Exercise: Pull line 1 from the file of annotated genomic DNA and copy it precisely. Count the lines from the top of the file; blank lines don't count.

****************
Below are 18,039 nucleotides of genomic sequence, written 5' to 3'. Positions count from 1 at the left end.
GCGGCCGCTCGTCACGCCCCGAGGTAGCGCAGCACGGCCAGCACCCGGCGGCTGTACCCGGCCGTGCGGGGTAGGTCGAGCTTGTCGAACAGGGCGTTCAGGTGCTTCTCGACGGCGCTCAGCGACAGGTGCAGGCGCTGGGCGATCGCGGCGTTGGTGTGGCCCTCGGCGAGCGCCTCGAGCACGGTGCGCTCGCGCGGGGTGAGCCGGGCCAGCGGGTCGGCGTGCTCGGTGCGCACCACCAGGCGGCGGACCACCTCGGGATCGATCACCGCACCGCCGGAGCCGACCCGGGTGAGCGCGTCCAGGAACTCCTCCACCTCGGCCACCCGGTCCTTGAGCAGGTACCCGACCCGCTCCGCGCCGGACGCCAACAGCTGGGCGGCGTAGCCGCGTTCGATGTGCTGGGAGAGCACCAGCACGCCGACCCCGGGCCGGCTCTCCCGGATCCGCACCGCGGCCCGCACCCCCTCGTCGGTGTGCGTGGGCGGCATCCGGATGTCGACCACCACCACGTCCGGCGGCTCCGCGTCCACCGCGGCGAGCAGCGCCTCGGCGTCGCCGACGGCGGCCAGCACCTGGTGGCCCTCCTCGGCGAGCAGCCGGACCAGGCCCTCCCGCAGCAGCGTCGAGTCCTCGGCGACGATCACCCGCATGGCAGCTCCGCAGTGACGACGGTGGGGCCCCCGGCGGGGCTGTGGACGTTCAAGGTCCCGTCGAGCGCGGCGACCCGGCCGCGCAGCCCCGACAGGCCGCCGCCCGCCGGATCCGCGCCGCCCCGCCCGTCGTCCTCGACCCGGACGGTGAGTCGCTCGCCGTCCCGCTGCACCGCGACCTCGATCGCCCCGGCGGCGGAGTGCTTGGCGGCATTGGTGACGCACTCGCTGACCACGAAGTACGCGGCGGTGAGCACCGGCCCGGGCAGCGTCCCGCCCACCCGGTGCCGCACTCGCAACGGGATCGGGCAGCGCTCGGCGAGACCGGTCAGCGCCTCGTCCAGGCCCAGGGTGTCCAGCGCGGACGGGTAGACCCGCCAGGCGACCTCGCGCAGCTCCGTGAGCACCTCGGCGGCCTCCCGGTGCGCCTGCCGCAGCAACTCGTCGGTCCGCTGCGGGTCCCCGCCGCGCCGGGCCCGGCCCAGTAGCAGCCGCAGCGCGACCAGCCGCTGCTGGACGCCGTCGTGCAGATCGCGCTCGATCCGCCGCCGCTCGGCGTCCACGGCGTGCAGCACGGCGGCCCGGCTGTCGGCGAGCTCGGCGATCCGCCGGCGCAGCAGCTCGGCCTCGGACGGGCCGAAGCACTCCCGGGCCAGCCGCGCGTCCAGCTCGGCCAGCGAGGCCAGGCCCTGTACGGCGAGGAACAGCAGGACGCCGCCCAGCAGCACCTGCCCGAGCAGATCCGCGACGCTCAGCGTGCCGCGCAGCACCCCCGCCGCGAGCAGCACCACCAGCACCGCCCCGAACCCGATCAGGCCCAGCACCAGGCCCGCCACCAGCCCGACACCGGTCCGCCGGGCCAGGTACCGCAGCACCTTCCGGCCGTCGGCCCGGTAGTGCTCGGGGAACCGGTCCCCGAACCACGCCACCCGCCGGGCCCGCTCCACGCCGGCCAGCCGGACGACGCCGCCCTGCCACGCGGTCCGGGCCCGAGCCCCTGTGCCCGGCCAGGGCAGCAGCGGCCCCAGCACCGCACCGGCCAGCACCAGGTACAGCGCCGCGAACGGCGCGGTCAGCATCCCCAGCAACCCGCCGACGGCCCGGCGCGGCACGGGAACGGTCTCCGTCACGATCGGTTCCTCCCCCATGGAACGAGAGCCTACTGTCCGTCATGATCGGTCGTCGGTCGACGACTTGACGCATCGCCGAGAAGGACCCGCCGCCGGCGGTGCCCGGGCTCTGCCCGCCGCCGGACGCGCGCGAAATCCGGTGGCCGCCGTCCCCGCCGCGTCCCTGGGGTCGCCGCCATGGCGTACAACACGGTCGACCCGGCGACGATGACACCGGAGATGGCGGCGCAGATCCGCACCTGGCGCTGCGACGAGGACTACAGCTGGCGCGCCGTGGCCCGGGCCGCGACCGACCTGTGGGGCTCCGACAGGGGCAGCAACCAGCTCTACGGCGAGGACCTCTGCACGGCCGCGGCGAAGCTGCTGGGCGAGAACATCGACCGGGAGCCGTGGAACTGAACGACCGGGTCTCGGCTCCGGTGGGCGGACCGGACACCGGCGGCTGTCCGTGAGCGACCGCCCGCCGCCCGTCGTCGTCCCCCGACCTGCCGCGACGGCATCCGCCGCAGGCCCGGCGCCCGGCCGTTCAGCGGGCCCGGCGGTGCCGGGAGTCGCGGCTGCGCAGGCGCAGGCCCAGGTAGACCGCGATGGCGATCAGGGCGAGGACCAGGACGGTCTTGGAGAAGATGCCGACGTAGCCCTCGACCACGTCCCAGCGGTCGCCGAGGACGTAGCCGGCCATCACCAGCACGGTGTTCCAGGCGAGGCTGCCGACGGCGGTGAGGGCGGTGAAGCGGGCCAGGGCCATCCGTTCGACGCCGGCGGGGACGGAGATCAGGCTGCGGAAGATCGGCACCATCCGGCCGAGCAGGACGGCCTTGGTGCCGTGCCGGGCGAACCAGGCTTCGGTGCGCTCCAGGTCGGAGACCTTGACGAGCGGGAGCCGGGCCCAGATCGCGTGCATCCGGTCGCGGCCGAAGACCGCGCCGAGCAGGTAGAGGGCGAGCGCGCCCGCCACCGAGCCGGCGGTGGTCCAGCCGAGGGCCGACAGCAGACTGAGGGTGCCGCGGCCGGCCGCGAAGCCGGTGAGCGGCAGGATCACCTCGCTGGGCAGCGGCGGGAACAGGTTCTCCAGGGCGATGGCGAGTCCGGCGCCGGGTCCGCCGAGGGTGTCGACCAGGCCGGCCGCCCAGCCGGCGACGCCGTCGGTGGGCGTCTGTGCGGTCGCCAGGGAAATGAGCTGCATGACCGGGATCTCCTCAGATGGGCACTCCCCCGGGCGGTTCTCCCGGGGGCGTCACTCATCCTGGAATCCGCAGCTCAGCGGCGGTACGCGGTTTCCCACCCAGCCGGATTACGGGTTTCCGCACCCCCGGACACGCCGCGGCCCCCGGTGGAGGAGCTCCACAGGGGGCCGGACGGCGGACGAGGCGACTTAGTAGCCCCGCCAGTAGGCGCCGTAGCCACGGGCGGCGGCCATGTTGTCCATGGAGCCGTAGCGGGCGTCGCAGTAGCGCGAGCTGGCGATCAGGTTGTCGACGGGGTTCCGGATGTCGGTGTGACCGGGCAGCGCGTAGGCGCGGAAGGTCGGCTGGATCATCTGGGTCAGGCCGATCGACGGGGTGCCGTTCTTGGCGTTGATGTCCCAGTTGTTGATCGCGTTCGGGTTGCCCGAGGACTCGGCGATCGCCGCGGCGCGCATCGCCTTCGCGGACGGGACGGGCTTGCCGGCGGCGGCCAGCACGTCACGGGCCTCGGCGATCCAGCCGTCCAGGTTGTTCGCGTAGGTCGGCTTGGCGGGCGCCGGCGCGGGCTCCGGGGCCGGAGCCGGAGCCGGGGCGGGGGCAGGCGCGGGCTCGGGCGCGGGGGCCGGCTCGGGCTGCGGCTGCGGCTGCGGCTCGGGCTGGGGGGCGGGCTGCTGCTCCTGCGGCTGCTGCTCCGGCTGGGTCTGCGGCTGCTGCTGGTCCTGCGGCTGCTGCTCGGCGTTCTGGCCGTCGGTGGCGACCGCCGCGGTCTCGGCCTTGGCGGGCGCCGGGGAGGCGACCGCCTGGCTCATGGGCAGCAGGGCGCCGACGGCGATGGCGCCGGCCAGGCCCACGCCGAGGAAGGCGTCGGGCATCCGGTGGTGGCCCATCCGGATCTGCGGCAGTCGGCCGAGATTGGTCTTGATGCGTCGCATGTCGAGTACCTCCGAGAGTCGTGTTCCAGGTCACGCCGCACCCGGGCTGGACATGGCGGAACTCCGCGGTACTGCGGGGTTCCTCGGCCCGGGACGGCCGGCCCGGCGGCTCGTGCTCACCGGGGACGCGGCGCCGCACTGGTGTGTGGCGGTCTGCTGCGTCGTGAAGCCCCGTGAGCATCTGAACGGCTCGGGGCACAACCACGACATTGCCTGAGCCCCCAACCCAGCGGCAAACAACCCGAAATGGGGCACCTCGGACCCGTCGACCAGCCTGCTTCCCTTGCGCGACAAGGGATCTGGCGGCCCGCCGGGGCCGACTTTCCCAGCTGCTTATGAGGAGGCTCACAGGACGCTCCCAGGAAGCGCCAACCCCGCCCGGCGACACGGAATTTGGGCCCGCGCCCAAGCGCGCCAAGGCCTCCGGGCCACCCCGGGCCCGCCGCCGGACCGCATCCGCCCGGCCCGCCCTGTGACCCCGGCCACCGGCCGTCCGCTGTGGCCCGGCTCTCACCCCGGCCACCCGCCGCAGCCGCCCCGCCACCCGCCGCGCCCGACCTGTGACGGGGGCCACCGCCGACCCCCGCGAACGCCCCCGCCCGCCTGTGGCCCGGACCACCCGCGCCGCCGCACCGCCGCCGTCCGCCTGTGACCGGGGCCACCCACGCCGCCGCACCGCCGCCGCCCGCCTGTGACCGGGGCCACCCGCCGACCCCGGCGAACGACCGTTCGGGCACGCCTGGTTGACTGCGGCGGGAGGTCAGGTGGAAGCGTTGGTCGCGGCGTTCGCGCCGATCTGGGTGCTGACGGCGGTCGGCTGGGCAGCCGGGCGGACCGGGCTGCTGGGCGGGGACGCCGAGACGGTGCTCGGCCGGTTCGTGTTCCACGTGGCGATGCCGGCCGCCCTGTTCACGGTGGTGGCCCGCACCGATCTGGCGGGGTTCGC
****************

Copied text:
Below are 18,039 nucleotides of genomic sequence, written 5' to 3'. Positions count from 1 at the left end.